34. 34. Technical Communications: Process <ul><li>Meetings </li></ul><ul><ul><li>Be Clear About the Purpose of the Meeting </li></ul></ul><ul><ul><li>Prepare and Distribute an Agenda Prior to the Meeting Date </li></ul></ul><ul><ul><li>Guarantee Participant Attendance </li></ul></ul><ul><ul><li>Run Your Meeting Effectively </li></ul></ul><ul><ul><li>Deal with Problem Participants </li></ul></ul><ul><ul><li>Follow Up After the Meeting </li></ul></ul>
    35. 35. Technical Communications: Process <ul><li>Be Clear About the Purpose of the Meeting </li></ul><ul><ul><li>Is It an Informative Exchange or a Presentation </li></ul></ul><ul><ul><li>To Resolve Conflicts </li></ul></ul><ul><ul><li>To Analyze Current Trends and Plan for the Future </li></ul></ul><ul><ul><li>To Improve Existing Work </li></ul></ul><ul><ul><li>To Provide Training and Development </li></ul></ul>
    36. 36. Technical Communications: Process <ul><li>Prepare/Distribute Agenda Prior to Meeting </li></ul><ul><ul><li>Clear Identity of the Group That’s Meeting </li></ul></ul><ul><ul><li>Limited Amount of Agenda Items with a Prioritized List Presented in Logical Order </li></ul></ul><ul><ul><li>A List of People Who Will Contribute to the Meeting and What They Will Contribute </li></ul></ul>
    37. 37. Technical Communications: Process <ul><li>Guarantee Participant Attendance </li></ul><ul><ul><li>Emphasize the Necessity of the Meeting </li></ul></ul><ul><ul><li>Insist on the Importance of Individual Attendance and Contribution </li></ul></ul><ul><ul><li>Choose a Date, Time, and Location That’s Suitable to Those Invited </li></ul></ul><ul><ul><li>Follow the Agenda </li></ul></ul><ul><ul><li>Set Up a Plan for Unexcused Absences </li></ul></ul>
    38. 38. Technical Communications: Process <ul><li>Run Your Meeting Effectively </li></ul><ul><ul><li>Begin on Time </li></ul></ul><ul><ul><li>Review Agenda and Set Objectives </li></ul></ul><ul><ul><li>Follow the Agenda </li></ul></ul><ul><ul><li>Assign Action Items/Establish Target Dates </li></ul></ul><ul><ul><li>Summarize the Agreements Reached </li></ul></ul><ul><ul><li>Resolve Loose Ends and Issues </li></ul></ul><ul><ul><li>Record Meeting Minutes </li></ul></ul><ul><ul><li>End Meeting on Time </li></ul></ul>
    39. 39. Technical Communications: Process <ul><li>Deal with Problem Participants </li></ul><ul><ul><li>Listen—Do Not Debate </li></ul></ul><ul><ul><li>Talk Privately with Problem Members </li></ul></ul><ul><ul><li>Turn Negative Behavior into Positive Contributions </li></ul></ul><ul><ul><li>Encourage Group Censure </li></ul></ul>
    40. 40. Technical Communications: Process <ul><li>Follow Up After the Meeting </li></ul><ul><ul><li>Distribute Meeting Minutes Promptly </li></ul></ul><ul><ul><li>Encourage the Completion of Action Items </li></ul></ul><ul><ul><li>Placing Unfinished Business on the Agenda for Next Meeting </li></ul></ul>
    41. 41. Technical Communications: Process <ul><li>Meeting with the End User </li></ul><ul><ul><li>Ensure They Don’t Feel They’re Being Quizzed </li></ul></ul><ul><ul><li>Ask What’s Wrong with the Product </li></ul></ul><ul><ul><li>Ask What Needs to be Known When Using It </li></ul></ul><ul><ul><li>Ask What Knowledge Would Help Simplify the Process </li></ul></ul><ul><ul><li>Ask End User What Other Product Resources They Can Provide (e.g., People or Information) </li></ul></ul>
    42. 42. Technical Communications: Process <ul><li>Assertive Behavior </li></ul><ul><ul><li>Alternative to Powerlessness and Manipulation </li></ul></ul><ul><ul><li>Barriers to Self Expression: </li></ul></ul><ul><ul><ul><li>No Right to Question Developer’s Opinions </li></ul></ul></ul><ul><ul><ul><li>Fearful that Engineer Will Complain to Your Supervisor </li></ul></ul></ul><ul><ul><ul><li>Lack Assertion Skills; e.g., Don’t Know How to Handle a </li></ul></ul></ul><ul><ul><ul><li>Pushy Developer </li></ul></ul></ul>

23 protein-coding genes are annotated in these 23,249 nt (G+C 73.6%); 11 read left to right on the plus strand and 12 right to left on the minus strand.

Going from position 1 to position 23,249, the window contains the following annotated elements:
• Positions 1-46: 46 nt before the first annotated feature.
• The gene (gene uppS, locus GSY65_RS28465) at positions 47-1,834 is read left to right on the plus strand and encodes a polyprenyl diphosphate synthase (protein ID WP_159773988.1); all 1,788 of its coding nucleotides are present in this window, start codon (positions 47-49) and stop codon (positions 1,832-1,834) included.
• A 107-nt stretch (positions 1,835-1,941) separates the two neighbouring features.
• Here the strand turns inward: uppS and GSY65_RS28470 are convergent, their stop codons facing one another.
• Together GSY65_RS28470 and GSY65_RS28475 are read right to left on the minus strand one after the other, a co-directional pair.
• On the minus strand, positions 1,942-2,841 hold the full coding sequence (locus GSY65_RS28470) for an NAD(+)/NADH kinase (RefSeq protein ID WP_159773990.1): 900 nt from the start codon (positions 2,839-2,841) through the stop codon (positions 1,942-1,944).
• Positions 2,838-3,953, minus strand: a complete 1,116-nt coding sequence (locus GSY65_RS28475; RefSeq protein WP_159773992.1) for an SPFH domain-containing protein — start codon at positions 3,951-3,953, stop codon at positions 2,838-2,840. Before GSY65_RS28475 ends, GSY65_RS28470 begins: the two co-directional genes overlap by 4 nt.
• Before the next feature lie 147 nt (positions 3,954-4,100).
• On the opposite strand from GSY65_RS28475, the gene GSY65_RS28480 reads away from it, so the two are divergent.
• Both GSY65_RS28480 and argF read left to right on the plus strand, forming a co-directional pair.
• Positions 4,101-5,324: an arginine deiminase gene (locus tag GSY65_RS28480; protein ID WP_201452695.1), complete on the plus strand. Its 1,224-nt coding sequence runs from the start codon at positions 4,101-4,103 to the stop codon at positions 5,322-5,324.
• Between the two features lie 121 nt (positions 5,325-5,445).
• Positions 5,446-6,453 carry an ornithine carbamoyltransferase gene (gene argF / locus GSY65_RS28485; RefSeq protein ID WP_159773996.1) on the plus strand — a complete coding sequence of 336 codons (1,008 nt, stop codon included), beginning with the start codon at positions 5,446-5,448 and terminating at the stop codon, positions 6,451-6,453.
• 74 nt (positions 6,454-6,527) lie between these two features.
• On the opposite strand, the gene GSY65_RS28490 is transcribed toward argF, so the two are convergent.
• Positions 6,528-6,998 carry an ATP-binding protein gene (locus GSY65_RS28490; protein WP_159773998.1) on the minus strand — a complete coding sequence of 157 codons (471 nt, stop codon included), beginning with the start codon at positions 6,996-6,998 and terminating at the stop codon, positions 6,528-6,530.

43. 43. Technical Communications: Process <ul><li>Assertive Behavior </li></ul><ul><ul><li>Changes in Project Are Certain—Be Prepared </li></ul></ul><ul><ul><li>Material Is Added </li></ul></ul><ul><ul><li>Deadlines Are Shortened </li></ul></ul><ul><ul><li>Need for Negotiation and Understanding </li></ul></ul>
    44. 44. Technical Communications: Process <ul><li>Assertive Behavior </li></ul><ul><ul><li>Sometimes Difficult or Impossible to Meet Request </li></ul></ul><ul><ul><li>Assertive Behavior and Negotiation Skills Can Effect a Win-Win Compromise </li></ul></ul>
    45. 45. Technical Communications: Process <ul><li>Dealing with Demands and Criticism </li></ul><ul><ul><li>Record All Meeting Minutes </li></ul></ul><ul><ul><li>Last-Minute Additions with No Schedule Slip </li></ul></ul><ul><ul><li>People Tend to React to Criticism Emotionally </li></ul></ul><ul><ul><li>Emotional Responses Lead to Aggressive Behavior </li></ul></ul><ul><ul><li>It’s Not the Anger, It’s How You Manage It </li></ul></ul>
    46. 46. Technical Communications: Process <ul><li>Guidelines to Reacting to Criticism </li></ul><ul><ul><li>Separate the Person from the Problem </li></ul></ul><ul><ul><li>Do Not Over-Generalize—Get Specifics </li></ul></ul><ul><ul><li>Do Not Counter-Attack—Loss of Self Control </li></ul></ul><ul><ul><li>Do Not Offer Excuses or Remain Silent—Speak Up </li></ul></ul>
    47. 47. Technical Communications: Process <ul><li>Guidelines to Reacting to Criticism </li></ul><ul><ul><li>Don’t Say You Agree When You Don’t—Express </li></ul></ul><ul><ul><li>Listen—Before Interrupting and Offering Solutions </li></ul></ul><ul><ul><li>Ask for More Information—To Clarify </li></ul></ul><ul><ul><li>Ask for a Solution—Pose Opened-Ended Questions </li></ul></ul>
    48. 48. Technical Communications: Process <ul><li>Responding to Valid Criticism </li></ul><ul><ul><li>Accept It: “You’re Right. I’ll Change It.” </li></ul></ul><ul><ul><li>Delay: “I’ll Need to Discuss This with My Manager First. I’ll Get Back to You.” (Ensure that You Do) </li></ul></ul><ul><ul><li>Disagree in Part: “I Agree with Your First Two Comments; However, the Last One Seems Unjustified.” </li></ul></ul>